By Alex Distefano
By Scott Snowden
By Anna Merlan
By Steve Almond
By Jena Ardell
By Jon Campbell
By Alan Scherstuhl
By Tessa Stuart
He describes being beaten during a 15-day imprisonment, along with 25 other MQM members, after police raided his home. He decided immediately after that to leave the country.
The family applied for political asylum when they arrived in the U.S. in 1995, they claim in their immigration filings. They say that they handed over key documents, including original ethnic newspaper clippings naming Shabi as an MQM member, to an immigration lawyer named Charles A. Grutman. They never heard how their asylum application turned out. Last year, Grutman was prosecuted in federal court for stealing government money and was suspended from practicing law for seven years, according to the U.S. Executive Office for Immigration Review.
After Shabi was arrested in December, the family hired a second lawyer on borrowed money to fight the detention. But that lawyer failed to mention in legal papers Shabi's fears of political persecution or the previous counsel's criminal prosecution and suspensionthe family's two strongest arguments for winning their case. Advocates say many immigrants become victims of fraudulent or incompetent counsel, given their limited English and ignorance of the U.S. legal system.
So when a week passed without word from her husband, Razia could only assume the worst. Then news suddenly arrived during her interview with a reporter. Another detainee at the Hudson County jail in New Jersey, where Shabi was last heard from, was calling to say her husband had been shipped off to Buffalo, in upstate New York. Buffalo, explained the community advocates in the room, is a way station for Pakistani detainees who are about to be flown out of the country. Razia broke into tears, covering her mouth with a napkin.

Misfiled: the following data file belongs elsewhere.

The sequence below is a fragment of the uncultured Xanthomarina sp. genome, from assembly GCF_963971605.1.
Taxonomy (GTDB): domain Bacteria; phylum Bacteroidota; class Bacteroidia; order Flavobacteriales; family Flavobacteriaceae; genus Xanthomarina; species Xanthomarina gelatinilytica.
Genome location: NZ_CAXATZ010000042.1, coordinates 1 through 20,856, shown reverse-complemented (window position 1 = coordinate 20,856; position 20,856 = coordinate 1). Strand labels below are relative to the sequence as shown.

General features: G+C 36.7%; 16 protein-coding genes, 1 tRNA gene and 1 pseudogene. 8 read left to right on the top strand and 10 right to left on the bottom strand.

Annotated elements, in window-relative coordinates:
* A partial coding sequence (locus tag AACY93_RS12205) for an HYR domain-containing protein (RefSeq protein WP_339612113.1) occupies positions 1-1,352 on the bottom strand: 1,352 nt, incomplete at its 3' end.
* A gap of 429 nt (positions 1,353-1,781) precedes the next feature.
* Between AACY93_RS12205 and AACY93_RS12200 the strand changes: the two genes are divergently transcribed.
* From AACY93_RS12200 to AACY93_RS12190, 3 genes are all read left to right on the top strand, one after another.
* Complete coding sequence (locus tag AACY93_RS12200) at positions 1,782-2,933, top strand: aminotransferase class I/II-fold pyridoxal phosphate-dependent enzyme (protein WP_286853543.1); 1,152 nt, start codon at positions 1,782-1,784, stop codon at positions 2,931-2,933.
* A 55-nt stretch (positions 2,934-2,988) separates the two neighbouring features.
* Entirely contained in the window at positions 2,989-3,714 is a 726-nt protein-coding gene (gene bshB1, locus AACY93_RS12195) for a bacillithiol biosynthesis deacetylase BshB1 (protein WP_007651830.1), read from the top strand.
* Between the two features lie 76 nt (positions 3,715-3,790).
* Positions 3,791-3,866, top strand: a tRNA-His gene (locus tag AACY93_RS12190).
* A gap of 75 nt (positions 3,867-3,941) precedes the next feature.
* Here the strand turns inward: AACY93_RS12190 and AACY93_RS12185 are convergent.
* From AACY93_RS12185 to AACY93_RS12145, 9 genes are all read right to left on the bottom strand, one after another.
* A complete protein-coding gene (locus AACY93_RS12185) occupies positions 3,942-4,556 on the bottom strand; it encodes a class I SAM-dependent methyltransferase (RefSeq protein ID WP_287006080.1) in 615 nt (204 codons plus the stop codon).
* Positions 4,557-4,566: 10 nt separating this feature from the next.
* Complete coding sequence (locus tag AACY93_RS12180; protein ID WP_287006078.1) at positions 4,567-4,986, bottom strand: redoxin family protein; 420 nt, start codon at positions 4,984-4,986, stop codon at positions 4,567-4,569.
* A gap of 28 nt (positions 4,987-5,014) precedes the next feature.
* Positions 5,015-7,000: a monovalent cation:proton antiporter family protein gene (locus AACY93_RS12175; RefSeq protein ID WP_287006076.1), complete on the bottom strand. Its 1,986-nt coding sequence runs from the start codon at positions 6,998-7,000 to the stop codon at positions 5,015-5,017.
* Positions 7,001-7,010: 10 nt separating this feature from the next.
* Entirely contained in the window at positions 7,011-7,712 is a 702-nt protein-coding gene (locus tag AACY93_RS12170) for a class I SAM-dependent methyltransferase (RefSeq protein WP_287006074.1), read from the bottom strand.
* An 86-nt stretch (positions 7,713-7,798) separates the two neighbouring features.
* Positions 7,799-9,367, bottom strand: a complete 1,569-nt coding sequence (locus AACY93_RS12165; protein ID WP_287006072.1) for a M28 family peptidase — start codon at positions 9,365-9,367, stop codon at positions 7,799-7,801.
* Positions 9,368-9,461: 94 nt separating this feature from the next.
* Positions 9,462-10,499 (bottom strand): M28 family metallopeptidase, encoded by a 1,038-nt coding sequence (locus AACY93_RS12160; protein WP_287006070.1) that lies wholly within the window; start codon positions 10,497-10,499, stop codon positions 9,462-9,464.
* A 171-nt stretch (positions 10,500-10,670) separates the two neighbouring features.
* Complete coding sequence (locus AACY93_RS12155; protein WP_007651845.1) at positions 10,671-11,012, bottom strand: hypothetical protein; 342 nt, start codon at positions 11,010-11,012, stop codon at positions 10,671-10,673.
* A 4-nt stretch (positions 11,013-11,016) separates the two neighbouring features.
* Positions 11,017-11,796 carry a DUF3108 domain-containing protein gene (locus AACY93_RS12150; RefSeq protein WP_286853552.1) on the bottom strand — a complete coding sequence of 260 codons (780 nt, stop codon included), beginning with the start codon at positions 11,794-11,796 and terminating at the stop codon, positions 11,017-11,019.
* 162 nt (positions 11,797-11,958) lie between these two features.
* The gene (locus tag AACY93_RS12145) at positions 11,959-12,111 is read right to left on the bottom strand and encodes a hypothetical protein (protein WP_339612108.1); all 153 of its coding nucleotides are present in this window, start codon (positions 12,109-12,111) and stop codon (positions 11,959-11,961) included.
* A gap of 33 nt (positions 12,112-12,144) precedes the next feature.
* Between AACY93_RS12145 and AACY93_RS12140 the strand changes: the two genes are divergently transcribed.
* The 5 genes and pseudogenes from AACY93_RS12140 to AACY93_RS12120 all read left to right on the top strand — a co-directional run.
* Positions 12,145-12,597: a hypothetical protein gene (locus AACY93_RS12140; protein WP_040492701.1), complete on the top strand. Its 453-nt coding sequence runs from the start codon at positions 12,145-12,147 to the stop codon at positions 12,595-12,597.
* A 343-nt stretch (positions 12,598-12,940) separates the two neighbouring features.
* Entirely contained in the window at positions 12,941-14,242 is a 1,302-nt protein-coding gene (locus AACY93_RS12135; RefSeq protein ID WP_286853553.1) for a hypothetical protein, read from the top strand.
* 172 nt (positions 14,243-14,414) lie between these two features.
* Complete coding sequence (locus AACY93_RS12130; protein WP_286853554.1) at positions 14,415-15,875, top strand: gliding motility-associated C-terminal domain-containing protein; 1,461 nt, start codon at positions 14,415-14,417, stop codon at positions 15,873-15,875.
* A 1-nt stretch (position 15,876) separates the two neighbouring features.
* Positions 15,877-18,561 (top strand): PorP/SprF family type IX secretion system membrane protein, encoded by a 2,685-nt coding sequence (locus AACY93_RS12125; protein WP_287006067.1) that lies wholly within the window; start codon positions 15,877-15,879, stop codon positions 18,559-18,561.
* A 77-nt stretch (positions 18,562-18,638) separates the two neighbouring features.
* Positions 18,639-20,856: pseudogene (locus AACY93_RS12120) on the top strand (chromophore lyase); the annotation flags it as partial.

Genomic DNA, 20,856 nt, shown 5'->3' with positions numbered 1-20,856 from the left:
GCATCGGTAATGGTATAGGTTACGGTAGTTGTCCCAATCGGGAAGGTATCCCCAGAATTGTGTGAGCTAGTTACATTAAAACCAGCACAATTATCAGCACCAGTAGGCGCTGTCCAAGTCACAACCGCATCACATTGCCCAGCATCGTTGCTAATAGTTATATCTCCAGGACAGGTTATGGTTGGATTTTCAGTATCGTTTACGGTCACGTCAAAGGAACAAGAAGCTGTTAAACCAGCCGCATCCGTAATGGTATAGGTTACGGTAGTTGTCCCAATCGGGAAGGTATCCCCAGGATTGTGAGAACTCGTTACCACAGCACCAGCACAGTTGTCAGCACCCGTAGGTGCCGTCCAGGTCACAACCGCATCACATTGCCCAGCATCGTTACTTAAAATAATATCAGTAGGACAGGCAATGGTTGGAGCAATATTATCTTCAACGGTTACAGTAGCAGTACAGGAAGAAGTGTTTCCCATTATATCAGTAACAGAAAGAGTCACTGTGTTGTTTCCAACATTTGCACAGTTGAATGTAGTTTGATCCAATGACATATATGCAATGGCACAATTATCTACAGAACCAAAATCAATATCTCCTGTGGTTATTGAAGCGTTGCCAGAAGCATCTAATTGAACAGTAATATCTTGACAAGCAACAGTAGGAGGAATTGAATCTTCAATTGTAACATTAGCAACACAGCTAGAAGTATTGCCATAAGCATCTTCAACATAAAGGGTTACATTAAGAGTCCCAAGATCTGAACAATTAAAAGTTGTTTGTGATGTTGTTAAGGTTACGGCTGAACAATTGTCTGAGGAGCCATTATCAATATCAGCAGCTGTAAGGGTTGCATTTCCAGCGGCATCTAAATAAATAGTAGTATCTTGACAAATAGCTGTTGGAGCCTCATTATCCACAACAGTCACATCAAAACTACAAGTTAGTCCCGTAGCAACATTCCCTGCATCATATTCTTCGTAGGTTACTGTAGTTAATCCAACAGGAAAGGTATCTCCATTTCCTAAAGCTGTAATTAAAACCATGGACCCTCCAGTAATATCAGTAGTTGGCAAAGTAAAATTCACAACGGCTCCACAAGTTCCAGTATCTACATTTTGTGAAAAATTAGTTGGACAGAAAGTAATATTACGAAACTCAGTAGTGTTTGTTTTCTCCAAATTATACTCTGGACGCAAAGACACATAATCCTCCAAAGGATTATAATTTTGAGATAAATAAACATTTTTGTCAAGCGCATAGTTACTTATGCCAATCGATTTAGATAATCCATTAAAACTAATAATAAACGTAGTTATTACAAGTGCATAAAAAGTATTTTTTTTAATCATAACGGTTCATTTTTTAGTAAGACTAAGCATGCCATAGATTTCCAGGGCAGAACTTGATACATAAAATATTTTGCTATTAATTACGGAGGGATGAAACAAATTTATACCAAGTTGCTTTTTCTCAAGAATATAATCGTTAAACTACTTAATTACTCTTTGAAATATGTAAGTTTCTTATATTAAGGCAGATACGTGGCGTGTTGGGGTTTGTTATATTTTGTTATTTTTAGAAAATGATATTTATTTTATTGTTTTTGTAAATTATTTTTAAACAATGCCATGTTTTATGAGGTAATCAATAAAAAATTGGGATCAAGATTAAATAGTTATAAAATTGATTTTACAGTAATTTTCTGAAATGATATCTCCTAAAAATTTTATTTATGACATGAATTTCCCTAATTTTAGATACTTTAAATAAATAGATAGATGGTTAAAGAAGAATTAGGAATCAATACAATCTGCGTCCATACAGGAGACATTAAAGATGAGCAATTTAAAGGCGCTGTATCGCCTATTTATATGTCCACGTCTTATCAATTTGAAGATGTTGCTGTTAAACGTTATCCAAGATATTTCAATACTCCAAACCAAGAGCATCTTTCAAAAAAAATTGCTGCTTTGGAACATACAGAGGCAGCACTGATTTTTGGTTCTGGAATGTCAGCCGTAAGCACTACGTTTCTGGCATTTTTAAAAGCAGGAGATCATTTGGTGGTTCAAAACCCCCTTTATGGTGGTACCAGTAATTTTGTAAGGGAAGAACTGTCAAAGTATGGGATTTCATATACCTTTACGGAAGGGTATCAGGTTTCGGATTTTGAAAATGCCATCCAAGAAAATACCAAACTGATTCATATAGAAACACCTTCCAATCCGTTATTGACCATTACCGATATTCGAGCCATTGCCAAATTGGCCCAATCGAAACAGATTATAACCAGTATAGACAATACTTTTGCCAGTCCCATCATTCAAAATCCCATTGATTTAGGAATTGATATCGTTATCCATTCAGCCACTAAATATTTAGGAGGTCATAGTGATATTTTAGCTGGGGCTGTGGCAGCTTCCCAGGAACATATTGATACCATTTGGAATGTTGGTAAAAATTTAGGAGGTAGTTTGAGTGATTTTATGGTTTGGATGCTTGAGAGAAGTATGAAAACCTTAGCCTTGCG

"His life is in danger over there," she said, imagining her husband's return to Pakistan. She could never support three children alone in New York, she said, so they would all have to leave if her husband left, even though the two youngest, ages five and six, had never set foot on Pakistani soil.
But Shabi had not been deported yet, the advocates hastened to point out. Razia's six-year-old daughter, who had been told her father was traveling on business, gave her mother a smile and kissed her cheek. That afternoon, the rush to stop Shabi's looming deportation kicked into emergency gear.
The family contacted the Asian American Legal Defense and Education Fund, where a pro bono lawyer filed an emergency motion to stay deportation based on political concerns and poor legal representation in the past. Mark Thorn, spokesman for the New York area Bureau of Immigration and Customs Enforcement, would not comment on Shabi's chances. Thorn said, "It's policy not to discuss the status of any case that is before a court." In theory, someone cannot be deported until his motion is considered.
As of press time, the afternoon of Monday, March 17, Shabi was still in Buffalo. Razia and the children were still in Queens.